• Attend the event and role model the expected behaviour – you are reinforcing the standards previously advised to your people.
  • Be prepared to act and manage unacceptable behaviours – regrettably, you may need to take action when people deviate from your advised standards.
  • Be there the whole time and close the event at the time you advised – it allows you and others to attempt to distance yourself from any after-parties that are not directly company sponsored and concludes the ‘workplace’ event.

What are the courts saying about inappropriate behaviour at work sponsored functions?

Vicarious liability, is the key issue that employers face. Vicarious Liability is the employer’s responsibility for the actions of their employees in work-related circumstance.
Here are two examples of cases:

  • a claim for negligence brought against an employer in the Supreme Court by an employee who was punched in the head by an attendee of another party on the same boat while on an office Christmas cruise.
  • an employer found to share liability even after the actual company event for its employees’ behaviour. A court ordered an employer to contribute to compensation of over $300,000 for sexual harassment which took place while two employees were staying in employer-funded accommodation.

Annual Close Down

What should I know if I want to ‘close down’ my organisation for brief period?

Organisations that close down over the Christmas period and require team members to take their annual leave over this time must comply with potentially complex rules if they are to avoid contravening the Fair Work Act 2009 (Cth), a modern award or an enterprise agreement.

As leaders and managers, it is critical you are aware of:

  • the awards or enterprise agreements covering your team members, if any;
  • how these awards or agreements deal with close down and annual leave, if anything; and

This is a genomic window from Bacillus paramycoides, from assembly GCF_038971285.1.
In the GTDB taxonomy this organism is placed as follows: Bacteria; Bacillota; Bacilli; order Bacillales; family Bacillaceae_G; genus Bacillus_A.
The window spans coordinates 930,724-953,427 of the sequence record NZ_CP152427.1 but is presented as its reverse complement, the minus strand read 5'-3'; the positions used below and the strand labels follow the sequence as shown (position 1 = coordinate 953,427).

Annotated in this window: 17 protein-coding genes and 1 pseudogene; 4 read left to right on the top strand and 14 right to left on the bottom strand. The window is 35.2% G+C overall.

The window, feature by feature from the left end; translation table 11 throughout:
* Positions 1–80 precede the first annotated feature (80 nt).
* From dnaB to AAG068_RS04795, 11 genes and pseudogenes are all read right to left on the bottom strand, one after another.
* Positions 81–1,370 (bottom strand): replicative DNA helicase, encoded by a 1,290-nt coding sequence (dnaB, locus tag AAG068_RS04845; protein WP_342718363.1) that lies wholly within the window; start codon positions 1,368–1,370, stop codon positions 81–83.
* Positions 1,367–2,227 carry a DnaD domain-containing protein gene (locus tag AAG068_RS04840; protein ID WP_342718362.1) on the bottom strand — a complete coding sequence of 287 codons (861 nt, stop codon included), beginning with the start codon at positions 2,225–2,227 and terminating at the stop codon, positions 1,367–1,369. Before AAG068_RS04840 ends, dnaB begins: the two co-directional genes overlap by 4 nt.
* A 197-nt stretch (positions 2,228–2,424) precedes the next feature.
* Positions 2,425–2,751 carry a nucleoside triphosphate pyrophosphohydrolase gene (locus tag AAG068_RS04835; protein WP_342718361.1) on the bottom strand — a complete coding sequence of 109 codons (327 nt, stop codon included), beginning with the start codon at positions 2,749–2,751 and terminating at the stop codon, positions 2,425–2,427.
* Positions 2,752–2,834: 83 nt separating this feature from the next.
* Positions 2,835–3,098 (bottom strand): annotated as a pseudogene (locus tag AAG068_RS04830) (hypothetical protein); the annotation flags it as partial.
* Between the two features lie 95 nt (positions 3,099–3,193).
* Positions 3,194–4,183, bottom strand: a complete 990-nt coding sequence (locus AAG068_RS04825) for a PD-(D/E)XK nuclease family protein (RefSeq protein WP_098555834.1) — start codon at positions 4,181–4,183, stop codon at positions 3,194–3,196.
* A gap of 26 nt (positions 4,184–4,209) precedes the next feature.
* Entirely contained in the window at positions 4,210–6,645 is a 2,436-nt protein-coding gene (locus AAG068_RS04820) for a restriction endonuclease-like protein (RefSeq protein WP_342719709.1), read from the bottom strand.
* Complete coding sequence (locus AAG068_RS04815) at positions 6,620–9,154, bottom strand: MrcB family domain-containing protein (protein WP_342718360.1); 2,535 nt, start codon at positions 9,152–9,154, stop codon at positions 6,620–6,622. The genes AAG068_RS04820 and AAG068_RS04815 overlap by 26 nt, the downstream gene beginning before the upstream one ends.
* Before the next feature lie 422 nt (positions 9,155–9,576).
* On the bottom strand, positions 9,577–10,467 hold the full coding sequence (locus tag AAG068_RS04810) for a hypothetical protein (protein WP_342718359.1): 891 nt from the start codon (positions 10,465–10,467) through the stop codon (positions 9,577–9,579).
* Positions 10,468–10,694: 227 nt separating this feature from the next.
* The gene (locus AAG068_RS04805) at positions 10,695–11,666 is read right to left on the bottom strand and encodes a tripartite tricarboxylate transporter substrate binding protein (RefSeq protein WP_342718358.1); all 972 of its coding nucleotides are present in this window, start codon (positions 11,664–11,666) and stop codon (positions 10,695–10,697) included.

• the requirements of the Fair Work Act when it comes to directing team members to take their annual leave.

If your team members are covered by a modern award or enterprise agreement, it is likely that it will contain provisions concerning annual close down and directing team members to take annual leave. Most modern awards contain close down provisions.

How do I handle a close down if my team members do not have sufficient accrued annual leave?

Modern awards and enterprise agreements usually include rules to cover the situation where a team member does not have enough accrued annual leave to cover the close down period. These usually provide that team members may be required to take unpaid leave for part of the shutdown period, or to take paid annual leave in advance of accruing it.

Where an award or agreement does not deal with annual close down or if you have not included this in an employment contract, you can attempt to reach agreement with individual team members that they take unpaid leave or annual leave in advance.

National Gazetted Public Holidays 2018/2019

For a list of nationally gazetted public holidays can be found HERE

Needing more help or assistance?

If you would like assistance with managing team member issues associated with unsatisfactory performance or unacceptable behaviour or how to handle an annual close down of your organisation please contact our team of advisors at AB Phillips, Monday to Friday between 9:00 am and 5:00 pm AEST by phone on 1300 208 828 or by email:

Please note that the above information is provided as comment and should not be relied on as a substitute for detailed professional advice from AB Phillips or professional legal or financial advice on any particular matter. Where you would like additional information and support about the content in this document please contact AB Phillips.